Therefore as I mentioned before I do believe that Prof. Turkle's claims are a bit drastic, however I will admit that in both Jonathan and Andy's case cognitive dissonance was not the only problem at hand. As their cases continued it is easy to see that my real baby was only a temporary solution to their problem of loneliness. Here is where I do agree with Prof. Turkle in the sense that human interaction is mandatory at some point because it provides a more organic sense of understanding that a robot cannot mimic. Taking a step back there is one last point in which I strongly disagree with Prof. Turkle and this is when she said, ”the blurring of intimacy and solitude may reach its starkest expression when a robot is proposed as a romantic partner. But for most people it begins when one creates a profile on a social network…” (12). Again I believe this is a drastic comment that assumes the absolute worst of social networking.

I believe that Prof. Turkle’s statement referring to the blurring of intimacy and solitude within social networking is preposterous for a few reasons. 1st off this statement assumes that everybody would be using social networking for the same reason, interacting with others with more control. However I can personally say that anything that I posted on Facebook or other social networks is an open topic for me to discuss with friends in person. In some cases I would argue people postings on social networks to reach the masses, when simply telling their immediate friend group in person isn't enough. My argument being that when Prof. Turkle claims that there's a blurring between intimacy and solitude in the use of social media this is simply a blanket statement that does not assess everybody's motivation for their actual use of social media networks.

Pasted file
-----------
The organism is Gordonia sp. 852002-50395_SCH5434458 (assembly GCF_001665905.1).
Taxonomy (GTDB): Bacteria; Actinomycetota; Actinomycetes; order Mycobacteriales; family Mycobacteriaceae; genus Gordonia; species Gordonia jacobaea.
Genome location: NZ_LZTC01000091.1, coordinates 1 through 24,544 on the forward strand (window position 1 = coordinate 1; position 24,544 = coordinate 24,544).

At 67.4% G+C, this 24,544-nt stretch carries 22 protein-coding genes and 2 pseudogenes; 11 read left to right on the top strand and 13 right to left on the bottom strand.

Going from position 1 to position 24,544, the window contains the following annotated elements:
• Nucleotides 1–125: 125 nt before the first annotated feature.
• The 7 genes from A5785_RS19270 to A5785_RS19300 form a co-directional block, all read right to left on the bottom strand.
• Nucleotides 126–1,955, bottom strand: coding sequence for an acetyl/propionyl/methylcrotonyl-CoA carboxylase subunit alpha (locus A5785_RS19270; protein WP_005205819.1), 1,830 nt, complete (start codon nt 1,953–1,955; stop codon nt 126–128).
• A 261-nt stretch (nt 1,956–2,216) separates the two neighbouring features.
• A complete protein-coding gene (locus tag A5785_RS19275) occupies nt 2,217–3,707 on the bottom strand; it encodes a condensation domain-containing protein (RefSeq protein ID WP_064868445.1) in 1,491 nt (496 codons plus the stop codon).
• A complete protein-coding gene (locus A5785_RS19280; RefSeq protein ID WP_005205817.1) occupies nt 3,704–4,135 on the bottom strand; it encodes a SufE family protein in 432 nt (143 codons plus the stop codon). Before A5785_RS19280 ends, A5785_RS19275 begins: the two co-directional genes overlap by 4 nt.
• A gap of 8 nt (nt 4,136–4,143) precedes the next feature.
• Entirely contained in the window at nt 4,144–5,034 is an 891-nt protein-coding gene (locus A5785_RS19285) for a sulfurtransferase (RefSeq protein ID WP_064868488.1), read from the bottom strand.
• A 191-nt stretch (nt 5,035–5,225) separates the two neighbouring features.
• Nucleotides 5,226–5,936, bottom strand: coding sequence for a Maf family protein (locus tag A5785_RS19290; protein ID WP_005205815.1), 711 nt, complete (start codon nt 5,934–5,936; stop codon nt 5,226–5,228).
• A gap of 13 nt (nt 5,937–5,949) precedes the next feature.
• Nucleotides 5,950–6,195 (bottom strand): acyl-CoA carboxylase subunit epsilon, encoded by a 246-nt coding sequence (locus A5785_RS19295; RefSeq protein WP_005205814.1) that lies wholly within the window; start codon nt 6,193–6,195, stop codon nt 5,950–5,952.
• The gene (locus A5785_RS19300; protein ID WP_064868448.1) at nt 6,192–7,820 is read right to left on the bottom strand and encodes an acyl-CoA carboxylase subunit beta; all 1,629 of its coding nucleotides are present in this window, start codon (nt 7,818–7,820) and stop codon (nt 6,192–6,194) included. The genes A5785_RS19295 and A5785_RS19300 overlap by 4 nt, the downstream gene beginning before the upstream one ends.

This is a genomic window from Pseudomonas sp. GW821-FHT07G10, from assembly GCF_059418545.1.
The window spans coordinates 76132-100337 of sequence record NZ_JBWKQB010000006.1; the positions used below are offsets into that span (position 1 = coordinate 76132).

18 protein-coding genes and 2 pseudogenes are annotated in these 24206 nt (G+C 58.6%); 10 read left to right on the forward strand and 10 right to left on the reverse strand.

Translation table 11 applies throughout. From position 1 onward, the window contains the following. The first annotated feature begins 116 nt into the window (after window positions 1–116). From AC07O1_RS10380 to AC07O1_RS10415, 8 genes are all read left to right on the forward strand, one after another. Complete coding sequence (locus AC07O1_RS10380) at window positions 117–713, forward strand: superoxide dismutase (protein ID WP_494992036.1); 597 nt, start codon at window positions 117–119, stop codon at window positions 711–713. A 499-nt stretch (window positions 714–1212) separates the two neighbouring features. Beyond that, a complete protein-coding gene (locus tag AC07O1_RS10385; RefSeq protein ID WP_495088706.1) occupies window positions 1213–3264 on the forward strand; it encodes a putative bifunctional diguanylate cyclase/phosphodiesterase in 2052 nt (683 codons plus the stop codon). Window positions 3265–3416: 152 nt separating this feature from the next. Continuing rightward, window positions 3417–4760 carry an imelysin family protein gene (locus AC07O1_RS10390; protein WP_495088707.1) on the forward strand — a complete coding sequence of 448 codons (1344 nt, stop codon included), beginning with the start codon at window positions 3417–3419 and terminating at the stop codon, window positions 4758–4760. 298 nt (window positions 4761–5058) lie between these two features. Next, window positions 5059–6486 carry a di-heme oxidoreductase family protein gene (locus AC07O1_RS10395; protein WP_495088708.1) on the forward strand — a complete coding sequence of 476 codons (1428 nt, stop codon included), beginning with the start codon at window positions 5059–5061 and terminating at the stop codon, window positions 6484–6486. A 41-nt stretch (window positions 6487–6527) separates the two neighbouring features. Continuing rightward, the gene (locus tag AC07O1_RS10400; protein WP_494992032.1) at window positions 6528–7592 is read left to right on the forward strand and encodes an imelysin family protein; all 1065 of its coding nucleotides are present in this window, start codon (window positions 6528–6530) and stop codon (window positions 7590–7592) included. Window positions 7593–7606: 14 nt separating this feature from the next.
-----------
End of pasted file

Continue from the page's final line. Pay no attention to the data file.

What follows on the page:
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In essence, I do believe that Prof. Turkle's book raises awareness to the growing concern of humans’ reliability upon technology as a substitute for actual human interaction. However I believe that many of her concerns are worst-case scenario projections that assume there'll be no moderation when it comes to technology and its uses. I do agree that it is scary to see caretakers within a nursing home saying things such as ”robots substitute just fine for our actual human care” but we must understand that just because a few caretakers make this statement it does not mean that robots will come sweeping in and take over. As both seniors Jonathan and he proved technology and robots can only substitute for so much, at the core all humans crave an actual human-to-human interaction. Once more emphasizing that all things can be useful in moderation, but we must understand technology is not inherently negative as portrayed in Alone Together.

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Human Dependence on Technology And its New Challenges In Sherry Turkle’s Book Alone Together. (2018, November 05). GradesFixer. Retrieved June 16, 2024, from
“Human Dependence on Technology And its New Challenges In Sherry Turkle’s Book Alone Together.” GradesFixer, 05 Nov. 2018,
Human Dependence on Technology And its New Challenges In Sherry Turkle’s Book Alone Together. [online]. Available at: <> [Accessed 16 Jun. 2024].